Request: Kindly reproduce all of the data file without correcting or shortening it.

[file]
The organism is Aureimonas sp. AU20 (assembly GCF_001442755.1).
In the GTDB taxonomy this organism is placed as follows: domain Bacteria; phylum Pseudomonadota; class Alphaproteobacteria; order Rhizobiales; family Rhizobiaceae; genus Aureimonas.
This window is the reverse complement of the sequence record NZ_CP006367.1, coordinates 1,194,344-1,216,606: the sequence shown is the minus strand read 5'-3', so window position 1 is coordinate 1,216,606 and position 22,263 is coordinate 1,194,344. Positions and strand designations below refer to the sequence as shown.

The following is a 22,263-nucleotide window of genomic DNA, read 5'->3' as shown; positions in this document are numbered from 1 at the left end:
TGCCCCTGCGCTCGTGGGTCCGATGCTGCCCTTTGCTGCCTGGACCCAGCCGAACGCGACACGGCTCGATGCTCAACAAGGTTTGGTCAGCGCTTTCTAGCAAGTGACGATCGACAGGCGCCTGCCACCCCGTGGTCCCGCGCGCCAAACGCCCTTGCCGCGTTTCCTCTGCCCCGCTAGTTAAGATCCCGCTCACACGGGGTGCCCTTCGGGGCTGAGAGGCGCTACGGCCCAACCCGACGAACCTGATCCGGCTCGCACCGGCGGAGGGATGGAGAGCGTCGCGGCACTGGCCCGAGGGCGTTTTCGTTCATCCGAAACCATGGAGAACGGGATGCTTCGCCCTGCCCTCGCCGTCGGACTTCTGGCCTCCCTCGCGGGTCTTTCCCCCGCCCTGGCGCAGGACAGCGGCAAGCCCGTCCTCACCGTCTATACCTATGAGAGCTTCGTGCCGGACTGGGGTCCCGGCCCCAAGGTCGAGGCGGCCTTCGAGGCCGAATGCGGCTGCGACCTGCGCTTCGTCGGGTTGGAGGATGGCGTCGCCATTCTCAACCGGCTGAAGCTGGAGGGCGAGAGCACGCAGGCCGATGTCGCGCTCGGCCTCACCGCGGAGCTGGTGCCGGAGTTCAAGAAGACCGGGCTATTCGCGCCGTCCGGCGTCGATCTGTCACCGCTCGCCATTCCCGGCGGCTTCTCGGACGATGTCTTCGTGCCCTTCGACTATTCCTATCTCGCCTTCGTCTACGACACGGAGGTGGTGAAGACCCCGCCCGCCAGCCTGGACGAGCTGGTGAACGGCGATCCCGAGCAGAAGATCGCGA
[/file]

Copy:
The organism is Aureimonas sp. AU20 (assembly GCF_001442755.1).
In the GTDB taxonomy this organism is placed as follows: domain Bacteria; phylum Pseudomonadota; class Alphaproteobacteria; order Rhizobiales; family Rhizobiaceae; genus Aureimonas.
This window is the reverse complement of the sequence record NZ_CP006367.1, coordinates 1,194,344-1,216,606: the sequence shown is the minus strand read 5'-3', so window position 1 is coordinate 1,216,606 and position 22,263 is coordinate 1,194,344. Positions and strand designations below refer to the sequence as shown.

The following is a 22,263-nucleotide window of genomic DNA, read 5'->3' as shown; positions in this document are numbered from 1 at the left end:
TGCCCCTGCGCTCGTGGGTCCGATGCTGCCCTTTGCTGCCTGGACCCAGCCGAACGCGACACGGCTCGATGCTCAACAAGGTTTGGTCAGCGCTTTCTAGCAAGTGACGATCGACAGGCGCCTGCCACCCCGTGGTCCCGCGCGCCAAACGCCCTTGCCGCGTTTCCTCTGCCCCGCTAGTTAAGATCCCGCTCACACGGGGTGCCCTTCGGGGCTGAGAGGCGCTACGGCCCAACCCGACGAACCTGATCCGGCTCGCACCGGCGGAGGGATGGAGAGCGTCGCGGCACTGGCCCGAGGGCGTTTTCGTTCATCCGAAACCATGGAGAACGGGATGCTTCGCCCTGCCCTCGCCGTCGGACTTCTGGCCTCCCTCGCGGGTCTTTCCCCCGCCCTGGCGCAGGACAGCGGCAAGCCCGTCCTCACCGTCTATACCTATGAGAGCTTCGTGCCGGACTGGGGTCCCGGCCCCAAGGTCGAGGCGGCCTTCGAGGCCGAATGCGGCTGCGACCTGCGCTTCGTCGGGTTGGAGGATGGCGTCGCCATTCTCAACCGGCTGAAGCTGGAGGGCGAGAGCACGCAGGCCGATGTCGCGCTCGGCCTCACCGCGGAGCTGGTGCCGGAGTTCAAGAAGACCGGGCTATTCGCGCCGTCCGGCGTCGATCTGTCACCGCTCGCCATTCCCGGCGGCTTCTCGGACGATGTCTTCGTGCCCTTCGACTATTCCTATCTCGCCTTCGTCTACGACACGGAGGTGGTGAAGACCCCGCCCGCCAGCCTGGACGAGCTGGTGAACGGCGATCCCGAGCAGAAGATCGCGA